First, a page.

I’ve been stuck on this phrase for a while. I don’t know why it’s giving me so much trouble, but I know that “ll est en train de se” means something someone is currently doing, however, I don’t really understand the portion of “payer ma tête” and I don’t know how the “en plus?” Is there as well, since I thought “en plus” meant moreover or in addition to. Overall, I’m just stuck on the “payer ma tête” portion of the sentence since it translates to something odd.

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payer ma tête - > to make fun on me

en plus - > You were correct with the meaning of in addition to. Here, in addition to... what the subject had done or said previously.

But this en plus can also implicitely mean that the subject does obviously not qualify for making fun on me.

These two meanings could also be expressed with c'est le comble as in that's the last straw displaying some... irritation.

English could say : on top of that.

Il est en train de se payer ma tête, en plus => On top of that, he is making fun on me.

  • Is "to make fun on sb" a new way to say "to make fun of sb", recently legitimized? I can't find a trace of it anywhere… – LPH Dec 5 at 9:17
  • @LPH : New ? Hmmm not quite! You can find it in mid XIXth century books. – aCOSwt Dec 5 at 9:26
  • @aCOSwt "make fun of" is the form in common usage. I've never heard or read "on" in this well-known phrase. – Harry Audus Dec 6 at 21:46
  • @HarryAudus : I certainly won't blame you for not reading Ioannis Night (The legend of the Shepherd)... But don't tell me that you missed Marietta Holley. I understand from Wikip that her writing was frequently compared to that of Mark Twain! (Samantha in Europe) So... Well... I'll acknowledge... It's not that common! And then ? – aCOSwt Dec 6 at 22:49

The expression se payer la tête de quelqu'un is stronger than se moquer de quelqu'un.

The latter is close to openly "making fun of someone" while the former is a softer variant of se foutre de la gueule de quelqu'un where most notion of "fun" has disappeared, replaced by lies, cheat, betrayal and then often implies the victim is unaware of it, at least on the beginning.

An (American) English translation might be to mess with someone or even to fuck with someone.

I would then try to translate:

Il est en train de se payer ma tête, en plus ?

with:

Plus, isn't he messing with me behind my back?

En train de

Indeed, it conveys the idea that “il” is currently doing the action later mentioned in the sentence. Something commonly carried by the continuous tenses of English.


Se payer ma tête

First, the expression will be se payer la tête de quelqu’un”. The pronominal use of the verb changes its meaning slightly. The meaning of “se payer qqch” in this case is “to treat oneself with smthg”:

  • Je me suis payé une journée de repos → I treated myself with a day off

How do we treat ourselves with someone else’s head, though? Well, it’s a bit of a going back and forth in the human body structure. First, the head is the physical support of the face. Then, the face itself is a valid representation of a person as a whole: the whole body would perhaps be more complete, but the face is enough in a lot of cases, even on legal photo ID’s, where other body features can be put as words or numbers. And so the word tête in the expression represents the whole person.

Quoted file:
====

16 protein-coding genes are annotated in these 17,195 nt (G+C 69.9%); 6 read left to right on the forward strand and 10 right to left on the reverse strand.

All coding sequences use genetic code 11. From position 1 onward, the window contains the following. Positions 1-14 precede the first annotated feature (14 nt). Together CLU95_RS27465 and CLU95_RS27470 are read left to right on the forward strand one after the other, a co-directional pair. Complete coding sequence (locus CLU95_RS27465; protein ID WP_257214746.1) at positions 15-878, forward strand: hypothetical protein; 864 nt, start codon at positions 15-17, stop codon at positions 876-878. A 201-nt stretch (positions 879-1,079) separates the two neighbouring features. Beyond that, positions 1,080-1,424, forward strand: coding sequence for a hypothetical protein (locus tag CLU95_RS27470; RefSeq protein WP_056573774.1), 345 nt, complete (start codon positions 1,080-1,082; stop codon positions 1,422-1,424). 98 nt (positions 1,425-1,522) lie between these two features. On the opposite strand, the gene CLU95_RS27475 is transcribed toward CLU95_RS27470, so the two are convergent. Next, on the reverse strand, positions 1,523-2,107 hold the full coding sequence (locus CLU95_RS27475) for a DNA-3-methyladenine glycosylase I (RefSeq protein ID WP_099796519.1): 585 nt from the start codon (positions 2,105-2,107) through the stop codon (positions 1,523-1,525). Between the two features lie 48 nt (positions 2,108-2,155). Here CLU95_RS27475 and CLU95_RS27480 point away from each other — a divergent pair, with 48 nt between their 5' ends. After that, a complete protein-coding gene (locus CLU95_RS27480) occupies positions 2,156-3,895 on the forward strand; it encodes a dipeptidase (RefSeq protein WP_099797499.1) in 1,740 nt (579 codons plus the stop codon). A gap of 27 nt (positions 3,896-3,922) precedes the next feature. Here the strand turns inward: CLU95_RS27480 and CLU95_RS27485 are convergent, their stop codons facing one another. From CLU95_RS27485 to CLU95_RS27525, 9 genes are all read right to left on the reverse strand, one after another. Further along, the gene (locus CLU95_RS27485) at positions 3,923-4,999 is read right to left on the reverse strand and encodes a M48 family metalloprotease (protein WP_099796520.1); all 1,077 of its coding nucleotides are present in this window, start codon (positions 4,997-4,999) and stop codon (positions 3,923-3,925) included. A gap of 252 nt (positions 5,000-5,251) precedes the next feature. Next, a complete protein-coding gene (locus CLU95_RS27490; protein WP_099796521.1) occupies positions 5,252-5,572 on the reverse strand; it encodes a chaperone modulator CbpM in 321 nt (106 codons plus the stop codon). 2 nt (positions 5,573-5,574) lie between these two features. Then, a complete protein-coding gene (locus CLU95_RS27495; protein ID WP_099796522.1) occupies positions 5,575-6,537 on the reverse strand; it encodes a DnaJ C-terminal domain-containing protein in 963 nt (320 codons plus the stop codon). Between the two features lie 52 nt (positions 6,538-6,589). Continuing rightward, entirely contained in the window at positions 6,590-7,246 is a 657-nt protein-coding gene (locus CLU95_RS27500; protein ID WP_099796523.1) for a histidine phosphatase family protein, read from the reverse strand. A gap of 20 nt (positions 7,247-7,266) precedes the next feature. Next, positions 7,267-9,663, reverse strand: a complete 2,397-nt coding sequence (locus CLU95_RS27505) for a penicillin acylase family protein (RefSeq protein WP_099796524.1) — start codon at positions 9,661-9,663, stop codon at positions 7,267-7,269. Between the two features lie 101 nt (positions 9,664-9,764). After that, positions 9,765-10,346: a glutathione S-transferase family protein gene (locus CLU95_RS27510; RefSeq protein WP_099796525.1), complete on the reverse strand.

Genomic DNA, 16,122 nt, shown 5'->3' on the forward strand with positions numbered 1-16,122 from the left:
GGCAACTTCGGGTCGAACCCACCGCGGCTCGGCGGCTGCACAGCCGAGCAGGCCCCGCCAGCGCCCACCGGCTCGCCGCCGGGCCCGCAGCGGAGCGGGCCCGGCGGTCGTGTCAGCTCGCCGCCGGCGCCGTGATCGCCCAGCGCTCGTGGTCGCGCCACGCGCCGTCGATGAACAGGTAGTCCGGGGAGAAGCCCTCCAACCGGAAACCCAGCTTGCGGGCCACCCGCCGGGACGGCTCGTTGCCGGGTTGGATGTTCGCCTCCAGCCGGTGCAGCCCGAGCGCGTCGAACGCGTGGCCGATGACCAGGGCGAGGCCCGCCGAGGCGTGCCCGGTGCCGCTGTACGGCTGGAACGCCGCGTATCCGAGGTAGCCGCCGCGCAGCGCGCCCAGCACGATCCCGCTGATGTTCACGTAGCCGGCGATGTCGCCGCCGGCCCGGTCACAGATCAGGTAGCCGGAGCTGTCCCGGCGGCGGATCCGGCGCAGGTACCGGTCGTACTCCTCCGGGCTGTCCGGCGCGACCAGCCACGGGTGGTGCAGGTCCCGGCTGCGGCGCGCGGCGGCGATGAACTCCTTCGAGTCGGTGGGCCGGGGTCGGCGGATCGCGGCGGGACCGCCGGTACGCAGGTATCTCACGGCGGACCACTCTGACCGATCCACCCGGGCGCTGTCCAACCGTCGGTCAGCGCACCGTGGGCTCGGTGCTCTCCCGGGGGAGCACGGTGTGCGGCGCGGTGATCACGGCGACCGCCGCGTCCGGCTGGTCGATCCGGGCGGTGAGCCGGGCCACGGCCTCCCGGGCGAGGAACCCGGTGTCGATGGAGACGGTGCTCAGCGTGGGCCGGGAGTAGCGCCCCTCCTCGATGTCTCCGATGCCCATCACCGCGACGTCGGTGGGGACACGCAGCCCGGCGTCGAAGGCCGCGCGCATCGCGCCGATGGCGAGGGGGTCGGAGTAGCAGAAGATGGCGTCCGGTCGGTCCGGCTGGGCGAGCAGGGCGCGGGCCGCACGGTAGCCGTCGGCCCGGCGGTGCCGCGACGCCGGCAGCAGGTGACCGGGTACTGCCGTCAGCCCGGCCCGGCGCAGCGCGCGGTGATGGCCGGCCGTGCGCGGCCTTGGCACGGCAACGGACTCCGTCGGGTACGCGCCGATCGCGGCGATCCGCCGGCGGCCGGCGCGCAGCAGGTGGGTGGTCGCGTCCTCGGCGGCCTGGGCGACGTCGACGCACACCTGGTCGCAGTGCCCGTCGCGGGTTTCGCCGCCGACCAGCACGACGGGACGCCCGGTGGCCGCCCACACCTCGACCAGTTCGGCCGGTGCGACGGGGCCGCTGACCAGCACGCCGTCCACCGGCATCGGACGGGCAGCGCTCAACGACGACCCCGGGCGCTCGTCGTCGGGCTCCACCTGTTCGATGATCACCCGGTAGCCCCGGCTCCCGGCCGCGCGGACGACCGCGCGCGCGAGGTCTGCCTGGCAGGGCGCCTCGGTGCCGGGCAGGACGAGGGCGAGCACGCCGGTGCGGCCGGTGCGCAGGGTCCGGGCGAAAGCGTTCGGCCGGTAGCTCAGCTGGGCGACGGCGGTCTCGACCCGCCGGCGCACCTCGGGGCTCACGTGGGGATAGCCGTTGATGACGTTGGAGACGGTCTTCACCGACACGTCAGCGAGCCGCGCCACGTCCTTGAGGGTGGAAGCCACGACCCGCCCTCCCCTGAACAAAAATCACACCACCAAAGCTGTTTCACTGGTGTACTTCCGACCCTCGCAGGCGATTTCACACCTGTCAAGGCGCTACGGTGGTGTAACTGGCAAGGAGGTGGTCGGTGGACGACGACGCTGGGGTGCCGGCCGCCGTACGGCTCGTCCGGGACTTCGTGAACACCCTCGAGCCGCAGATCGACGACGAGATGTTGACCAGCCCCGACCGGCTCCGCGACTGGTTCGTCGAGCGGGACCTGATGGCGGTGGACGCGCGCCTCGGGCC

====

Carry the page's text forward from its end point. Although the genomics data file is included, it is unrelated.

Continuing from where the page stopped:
And so we treat ourselves with someone else. There could be several ways to indulge in this kind of pleasure, but the sole meaning retained in French for this expression has to see with actively enjoying the situation someone gets him- or herself into:

  • by relentlessly teasing the person

or

  • by actively/noisily/showily making fun of their acts or words.

En plus ?

It is used as an exclamation that expresses surprise, sometimes a pleasant one, sometimes not so much. There is also, as mentioned in the other answers, the idea of something added (plus) to an already existing circumstance.

For example if someone not only prepared a fastuous meal, but also some ridiculously decadent dessert as well, in English one could say: “...and you even made that dessert on top of it all!?”. A French equivalent could be: “...et en plus, tu as préparé ce dessert !?” or “...et, tu as préparé ce dessert en plus !?”

In this case, we can expect something happened to me (whoever the me of the example is), and on top of perhaps injuring myself, or being booted out of somewhere, or burning my car by mistake, or looking like a fool talking about my soon-to-be-ex-girlfriend while not realizing she moved in the room, or whatever else unpleasant happened to me, I have to cope with people teasing me.

Of course, it doesn’t have to be that negative. My pants could have come down while I was juggling in the park, and I could be laughing at myself just the way my friends do, but feign indignation to increase everyone’s hilarity.

  • 1
    +1... rien que pour le succulent : "ridiculously decadent dessert"... j'adore... même si... je sais que nous ne partageons pas la même opinion sur ce qui est... préférable de réserver à l'implicite! ;-) Mais oui évidemment... nos âges nous autorisent bien à expliciter... de toutes manières... l'implicite du bon vieux temps... qui le comprend encore ? C'est pas pour être compris qu'à nos âges on reste dans l'implicite c'est juste pour... se marrer. Enfin... moi je me marre quoi. – aCOSwt Dec 5 at 21:25

The expression se payer la tête de means se moquer de quelqu'un / to make fun of somebody.

The en plus part adds something to the sentence to render that the person is probably not just making fun of somebody, as in “adding insult to injury”.

The sentence can be understood as:

Is he making fun of me as well / on top of that?

You can find se payer la tête on Wiktionary.

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